It's that time of year again. Holiday parties. Office luncheons. Friends and family bearing gifts of chocolate, sweets, you name it. Every food that we spend the better part of the year avoiding seems to miraculously appear over the holidays and tempt us to no end. The average weight gain over the winter holidays is a couple of pounds and studies show that these pounds are not likely to come off - ever. So, what steps should you take to not overdo it?
A paper published a few weeks ago in the journal Science reveals a new way to curtail your holiday eating. It's not only fairly effortless, but surprising in its success. Simply put, repeatedly imagining eating something many times - whether it's cheese or chocolate - causes you to consume less of this food than if you had not practiced eating in your mind's eye.
It's true that thinking about a desirable food can lead to an increase in your craving for it. When people picture themselves eating a juicy steak, for example, they salivate at the thought of it and experience an increased desire to eat it. But, it's also the case that eating a lot of one specific food typically leads to a decrease in how much you subsequently want it. You desire that 10th bite of steak a lot less than you desired those first few bites. This habituation occurs too quickly to result from digestive feedback, so scientists believe that our desires or motivations play a large role in impacting our decreased wanting of a food as we eat it.
Following this logic of habituation, researchers at Carnegie Mellon University hypothesized that if they could get people to imagine repeatedly eating the same food over and over again (rather than actually eating it), this imagined eating might actually affect how much people wanted the food and how much they subsequently ate of it.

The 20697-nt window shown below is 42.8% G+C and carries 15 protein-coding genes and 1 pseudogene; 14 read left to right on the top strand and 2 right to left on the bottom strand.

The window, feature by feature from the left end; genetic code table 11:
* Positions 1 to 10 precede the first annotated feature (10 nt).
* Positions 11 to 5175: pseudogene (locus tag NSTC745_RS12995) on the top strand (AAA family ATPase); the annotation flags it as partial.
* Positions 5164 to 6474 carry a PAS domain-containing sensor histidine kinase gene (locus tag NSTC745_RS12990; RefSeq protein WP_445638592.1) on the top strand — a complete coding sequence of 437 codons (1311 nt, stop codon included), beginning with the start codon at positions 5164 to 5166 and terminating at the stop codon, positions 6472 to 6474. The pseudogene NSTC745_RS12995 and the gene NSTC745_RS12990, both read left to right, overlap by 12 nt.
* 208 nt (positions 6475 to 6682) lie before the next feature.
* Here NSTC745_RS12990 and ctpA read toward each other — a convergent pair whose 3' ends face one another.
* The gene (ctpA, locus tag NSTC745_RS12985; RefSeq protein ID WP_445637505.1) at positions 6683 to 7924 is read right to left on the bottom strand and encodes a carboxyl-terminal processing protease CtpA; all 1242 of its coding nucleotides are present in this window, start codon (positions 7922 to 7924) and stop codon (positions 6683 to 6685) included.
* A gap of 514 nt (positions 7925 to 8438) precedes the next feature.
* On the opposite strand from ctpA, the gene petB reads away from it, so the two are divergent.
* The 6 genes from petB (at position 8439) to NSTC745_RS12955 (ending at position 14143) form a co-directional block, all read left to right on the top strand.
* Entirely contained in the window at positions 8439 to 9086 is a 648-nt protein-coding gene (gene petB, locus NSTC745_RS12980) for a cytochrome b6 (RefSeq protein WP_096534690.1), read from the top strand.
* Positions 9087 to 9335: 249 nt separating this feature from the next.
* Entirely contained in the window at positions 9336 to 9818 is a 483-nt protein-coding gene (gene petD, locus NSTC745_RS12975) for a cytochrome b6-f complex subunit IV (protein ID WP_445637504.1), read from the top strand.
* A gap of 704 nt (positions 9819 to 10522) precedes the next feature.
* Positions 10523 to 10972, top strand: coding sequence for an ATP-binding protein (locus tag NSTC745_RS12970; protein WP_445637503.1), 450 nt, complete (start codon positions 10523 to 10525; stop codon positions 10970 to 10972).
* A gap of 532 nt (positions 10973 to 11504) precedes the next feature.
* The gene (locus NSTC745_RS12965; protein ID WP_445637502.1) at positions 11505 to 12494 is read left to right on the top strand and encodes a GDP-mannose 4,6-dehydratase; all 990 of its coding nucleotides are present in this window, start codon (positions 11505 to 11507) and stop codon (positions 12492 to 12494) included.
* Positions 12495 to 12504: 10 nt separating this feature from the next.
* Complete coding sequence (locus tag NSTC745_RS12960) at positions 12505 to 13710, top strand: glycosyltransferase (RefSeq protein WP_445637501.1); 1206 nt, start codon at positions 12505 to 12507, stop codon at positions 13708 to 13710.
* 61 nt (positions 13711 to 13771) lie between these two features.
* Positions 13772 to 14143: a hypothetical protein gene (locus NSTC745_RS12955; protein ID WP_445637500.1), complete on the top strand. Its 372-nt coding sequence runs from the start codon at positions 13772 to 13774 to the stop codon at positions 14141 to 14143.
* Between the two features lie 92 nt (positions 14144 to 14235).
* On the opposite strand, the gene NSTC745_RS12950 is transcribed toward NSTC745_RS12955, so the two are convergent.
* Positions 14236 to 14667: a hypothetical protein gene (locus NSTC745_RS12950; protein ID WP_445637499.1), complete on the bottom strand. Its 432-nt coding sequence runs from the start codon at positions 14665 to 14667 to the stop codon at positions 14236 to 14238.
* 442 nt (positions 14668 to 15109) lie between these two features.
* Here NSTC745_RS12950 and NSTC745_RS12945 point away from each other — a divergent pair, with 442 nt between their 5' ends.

The scientists had volunteers participate in an experiment where they imagined performing repetitive actions. Some people imagined eating 30 M&Ms and putting 3 quarters into a laundry machine. Others imagined inserting 30 quarters into a laundry machine and eating only 3 M&Ms (note that everyone imagined 33 actions in total, what differed was what exactly people imagined doing). After the imagination task, a bowl of M&Ms was placed in front of each participant, ostensibly because they were taking part in a "taste test" and everyone was told they could eat as many M&Ms as they wanted. When people indicated they were finished, the bowl of M&Ms was removed and the researchers surreptitiously measured the amount of food that each participant ate on a digital scale.
What the scientists found was that people who imagined eating 30 M&Ms ate significantly less M&Ms than people who imagined eating only 3 M&Ms. Imagining eating the M&Ms seemed to have habituated people to them so they ate less when they were available.
Importantly, subsequent experiments showed that it was not just imagining M&Ms that did the trick. Simply imagining putting 30 M&Ms into a bowl (rather than imagining actually eating them) did not reduce the amount of chocolate people subsequently ate. Neither did imagining eating another food such as cheese cubes. People who imagined eating 30 cheese cubes ate just as many M&Ms as people who imagined putting 30 coins in a laundry machine. It was only people who repeatedly imagined eating M&Ms that got the benefit. Of course, people who imagined eating the cheese cubes did later consume less cheese.
Imagined consumption of a specific food decreases your subsequent intake of that food because it changes how much you want it. Just as the 10th bite of chocolate is less desirable than the first, after imagining eating a food over and over you want it less and thus eat less of it. It's not that you don't like the food anymore, but rather that your immediate desire for it goes away. So, next time you find yourself confronted with the holiday food table, stop for a few moments, close your eyes, and imagine yourself repeatedly eating the food you want the most. You might just find that, in the end, you eat less of it.
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Morewedge et al. (2010). Thought for food. Imagined consumption reduces actual consumption. Science, 330, 1530.